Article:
It's not that the characters don't complain.  They do nothing but complain, and have reason to, but the novel doesn't complain.  The novel moves from one grade to the next for the narrator (A terrific evocation of childhood with its fears, bullies, accidents, friendships and lost friendships), the years of hard work for the parents, the birth of another child (A powerful scene.  The author is a doctor and the reader is the beneficiary), and finally Ma's return to China to visit her dying father, which is terrific.  The depiction of the Chinese hospital is amazing.  The reader may recall the phrase 'don’t get sick in another country.'  Transoceanic Lights does not ask for pity or resort to nostalgia.  This is life where no one has the option of quitting.  It's not the America I know.

                                    The heart of the book is the ferocious love Ma has for her children.  She will work any job, call home any number of times a day when the narrator takes care of his sister, put up with a man she can not stand, not move back to China—for the sake of her children.  Education is everything.  The narrator can no more not be the best in school than Ba or Ma can quit their jobs.  Ma is literally sacrificing her life and happiness for her children.  Her son is her ticket to a better life and he's known that since he was five years old.

                                    Transoceanic Lights is very well written.  The style is fluent.  It surprises, in the way a reader likes to be surprised, takes chances, and fits the story the way a seasoned novelist suits the word to the action.  Ma's angry phone calls to China become repetitive, but they are, of course, conversation, and conversation can be repetitive, especially if you hate someone, as Ma comes to hate Ba.  The shifting points of view move the story effectively.  Several times I was confused, but rereading solved the problem.  The use of detail wonderful.  Whether it be the nuanced smells of Asian food, a new city, the family's American apartment which has "an odor... occupying the corridor like a poltergeist," the filthy city streets of an American Chinatown (The city is never named), or massive litter by the Pearl River, the sense of place is marvelous.  This is a fine novel.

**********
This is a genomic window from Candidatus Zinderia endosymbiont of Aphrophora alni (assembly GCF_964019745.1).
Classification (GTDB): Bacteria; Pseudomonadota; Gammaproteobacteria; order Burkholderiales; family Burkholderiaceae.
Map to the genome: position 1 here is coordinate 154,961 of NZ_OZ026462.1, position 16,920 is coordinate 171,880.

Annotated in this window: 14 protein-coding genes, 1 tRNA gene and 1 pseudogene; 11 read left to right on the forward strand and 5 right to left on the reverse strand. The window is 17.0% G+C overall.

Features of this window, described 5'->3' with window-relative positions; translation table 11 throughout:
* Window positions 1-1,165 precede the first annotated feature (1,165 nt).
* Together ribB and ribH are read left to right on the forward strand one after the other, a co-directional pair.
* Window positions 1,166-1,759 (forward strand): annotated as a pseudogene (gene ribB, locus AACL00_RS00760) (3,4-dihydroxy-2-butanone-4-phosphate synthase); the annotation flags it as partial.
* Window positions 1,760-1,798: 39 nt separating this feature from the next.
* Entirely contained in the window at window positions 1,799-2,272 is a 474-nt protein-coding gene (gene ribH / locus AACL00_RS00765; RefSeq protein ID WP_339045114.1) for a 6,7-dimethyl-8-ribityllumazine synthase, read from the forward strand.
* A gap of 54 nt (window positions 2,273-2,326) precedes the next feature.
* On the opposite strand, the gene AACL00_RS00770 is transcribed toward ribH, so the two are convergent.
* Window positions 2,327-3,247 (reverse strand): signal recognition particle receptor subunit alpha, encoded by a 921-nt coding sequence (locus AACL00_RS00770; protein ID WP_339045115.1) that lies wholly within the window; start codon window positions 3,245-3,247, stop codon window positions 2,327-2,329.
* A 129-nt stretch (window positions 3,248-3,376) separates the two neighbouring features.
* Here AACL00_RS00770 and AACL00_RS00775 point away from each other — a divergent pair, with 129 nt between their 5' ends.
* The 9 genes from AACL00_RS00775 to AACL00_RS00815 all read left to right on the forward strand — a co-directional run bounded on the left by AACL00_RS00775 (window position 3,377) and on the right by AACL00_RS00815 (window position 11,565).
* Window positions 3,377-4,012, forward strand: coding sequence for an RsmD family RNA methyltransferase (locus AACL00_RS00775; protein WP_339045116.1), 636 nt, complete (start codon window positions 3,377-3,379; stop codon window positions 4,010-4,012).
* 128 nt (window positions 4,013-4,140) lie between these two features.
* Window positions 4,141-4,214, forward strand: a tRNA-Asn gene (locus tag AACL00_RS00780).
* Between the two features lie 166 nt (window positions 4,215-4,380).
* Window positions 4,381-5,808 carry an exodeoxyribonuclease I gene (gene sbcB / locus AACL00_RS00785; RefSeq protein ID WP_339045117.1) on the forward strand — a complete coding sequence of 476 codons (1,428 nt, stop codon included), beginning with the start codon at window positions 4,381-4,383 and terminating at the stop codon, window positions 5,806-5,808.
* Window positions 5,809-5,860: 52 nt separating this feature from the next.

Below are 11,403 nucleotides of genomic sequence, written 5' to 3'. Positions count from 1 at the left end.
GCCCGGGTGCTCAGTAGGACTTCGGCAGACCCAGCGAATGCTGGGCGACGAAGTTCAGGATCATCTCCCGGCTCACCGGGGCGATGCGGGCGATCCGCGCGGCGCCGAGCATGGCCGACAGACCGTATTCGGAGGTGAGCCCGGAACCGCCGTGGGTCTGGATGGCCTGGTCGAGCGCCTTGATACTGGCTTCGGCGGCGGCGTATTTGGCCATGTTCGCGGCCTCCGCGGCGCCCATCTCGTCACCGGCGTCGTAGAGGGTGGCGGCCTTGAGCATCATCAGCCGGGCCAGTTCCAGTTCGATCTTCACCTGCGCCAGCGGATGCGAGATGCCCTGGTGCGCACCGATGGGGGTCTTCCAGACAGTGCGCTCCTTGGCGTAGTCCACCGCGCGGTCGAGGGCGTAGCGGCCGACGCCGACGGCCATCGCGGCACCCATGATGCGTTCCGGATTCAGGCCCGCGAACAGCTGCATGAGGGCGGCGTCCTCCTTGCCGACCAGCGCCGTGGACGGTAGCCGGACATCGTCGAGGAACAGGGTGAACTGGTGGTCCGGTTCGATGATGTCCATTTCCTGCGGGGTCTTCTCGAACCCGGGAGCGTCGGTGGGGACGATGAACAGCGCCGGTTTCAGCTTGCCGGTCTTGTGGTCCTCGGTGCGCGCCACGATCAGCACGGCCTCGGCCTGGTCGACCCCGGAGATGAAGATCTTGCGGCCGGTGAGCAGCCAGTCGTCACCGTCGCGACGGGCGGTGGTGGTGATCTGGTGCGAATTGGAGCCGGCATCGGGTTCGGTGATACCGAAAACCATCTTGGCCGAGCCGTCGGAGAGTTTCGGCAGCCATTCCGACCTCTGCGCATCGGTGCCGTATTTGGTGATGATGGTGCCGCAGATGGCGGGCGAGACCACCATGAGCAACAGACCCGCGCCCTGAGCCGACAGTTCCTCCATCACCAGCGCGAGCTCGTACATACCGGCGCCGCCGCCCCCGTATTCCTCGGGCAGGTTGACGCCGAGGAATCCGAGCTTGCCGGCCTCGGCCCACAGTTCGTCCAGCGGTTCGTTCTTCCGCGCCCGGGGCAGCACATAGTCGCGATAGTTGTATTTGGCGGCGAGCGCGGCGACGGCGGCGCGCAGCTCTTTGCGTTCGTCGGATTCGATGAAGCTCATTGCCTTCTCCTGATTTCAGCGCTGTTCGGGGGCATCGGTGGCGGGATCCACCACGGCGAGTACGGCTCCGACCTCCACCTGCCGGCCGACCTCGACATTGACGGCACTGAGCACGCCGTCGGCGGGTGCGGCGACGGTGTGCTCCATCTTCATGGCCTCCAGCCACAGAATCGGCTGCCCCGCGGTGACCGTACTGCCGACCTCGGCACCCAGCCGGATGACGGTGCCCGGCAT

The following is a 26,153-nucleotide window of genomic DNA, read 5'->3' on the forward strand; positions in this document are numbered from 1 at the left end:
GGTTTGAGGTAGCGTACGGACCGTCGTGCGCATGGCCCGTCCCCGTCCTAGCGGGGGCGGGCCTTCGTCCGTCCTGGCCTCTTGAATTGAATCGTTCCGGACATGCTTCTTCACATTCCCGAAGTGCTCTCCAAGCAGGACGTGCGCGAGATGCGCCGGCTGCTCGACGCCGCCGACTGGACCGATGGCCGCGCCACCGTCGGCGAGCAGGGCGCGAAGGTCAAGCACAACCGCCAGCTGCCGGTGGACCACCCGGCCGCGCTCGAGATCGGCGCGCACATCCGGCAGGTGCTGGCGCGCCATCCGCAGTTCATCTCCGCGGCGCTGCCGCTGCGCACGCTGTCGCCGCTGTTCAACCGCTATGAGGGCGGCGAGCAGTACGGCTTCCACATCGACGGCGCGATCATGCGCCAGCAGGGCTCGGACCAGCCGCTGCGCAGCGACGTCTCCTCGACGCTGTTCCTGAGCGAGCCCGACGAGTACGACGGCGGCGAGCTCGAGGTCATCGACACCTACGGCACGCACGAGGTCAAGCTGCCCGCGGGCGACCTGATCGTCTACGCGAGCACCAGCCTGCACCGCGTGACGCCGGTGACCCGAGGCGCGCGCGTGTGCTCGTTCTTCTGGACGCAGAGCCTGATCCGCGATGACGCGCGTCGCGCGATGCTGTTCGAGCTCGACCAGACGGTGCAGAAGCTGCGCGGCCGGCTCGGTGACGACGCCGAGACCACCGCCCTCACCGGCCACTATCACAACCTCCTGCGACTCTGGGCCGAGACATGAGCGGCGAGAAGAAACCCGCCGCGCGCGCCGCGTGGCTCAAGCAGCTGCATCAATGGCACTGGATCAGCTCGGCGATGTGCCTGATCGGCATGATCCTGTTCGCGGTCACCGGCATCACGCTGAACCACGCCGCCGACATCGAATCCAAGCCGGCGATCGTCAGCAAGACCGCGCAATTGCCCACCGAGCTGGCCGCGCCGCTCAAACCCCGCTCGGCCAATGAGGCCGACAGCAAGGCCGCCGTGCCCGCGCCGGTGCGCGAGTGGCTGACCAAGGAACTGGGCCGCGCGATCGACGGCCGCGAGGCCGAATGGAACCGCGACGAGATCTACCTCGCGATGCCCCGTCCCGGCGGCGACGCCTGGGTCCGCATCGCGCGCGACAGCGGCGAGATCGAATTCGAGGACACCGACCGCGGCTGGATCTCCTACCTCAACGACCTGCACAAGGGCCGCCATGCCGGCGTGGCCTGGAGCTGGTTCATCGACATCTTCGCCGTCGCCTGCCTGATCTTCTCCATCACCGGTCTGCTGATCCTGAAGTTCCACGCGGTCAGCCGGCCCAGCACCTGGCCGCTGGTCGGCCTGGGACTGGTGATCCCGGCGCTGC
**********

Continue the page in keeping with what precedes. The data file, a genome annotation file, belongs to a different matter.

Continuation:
I doubt there will be many better published this year.  Let me be the first to welcome a serious new talent to the room.

**** Luke Salisbury is a professor of English at Bunker Hill Community College

Monday, March 09, 2015

Interview with January O'Neil: Executive Director of the Mass. Poetry Festival

Interview with January O'Neil: Executive Director of the Mass. Poetry Festival

January O'Neil

 Interview with Doug Holder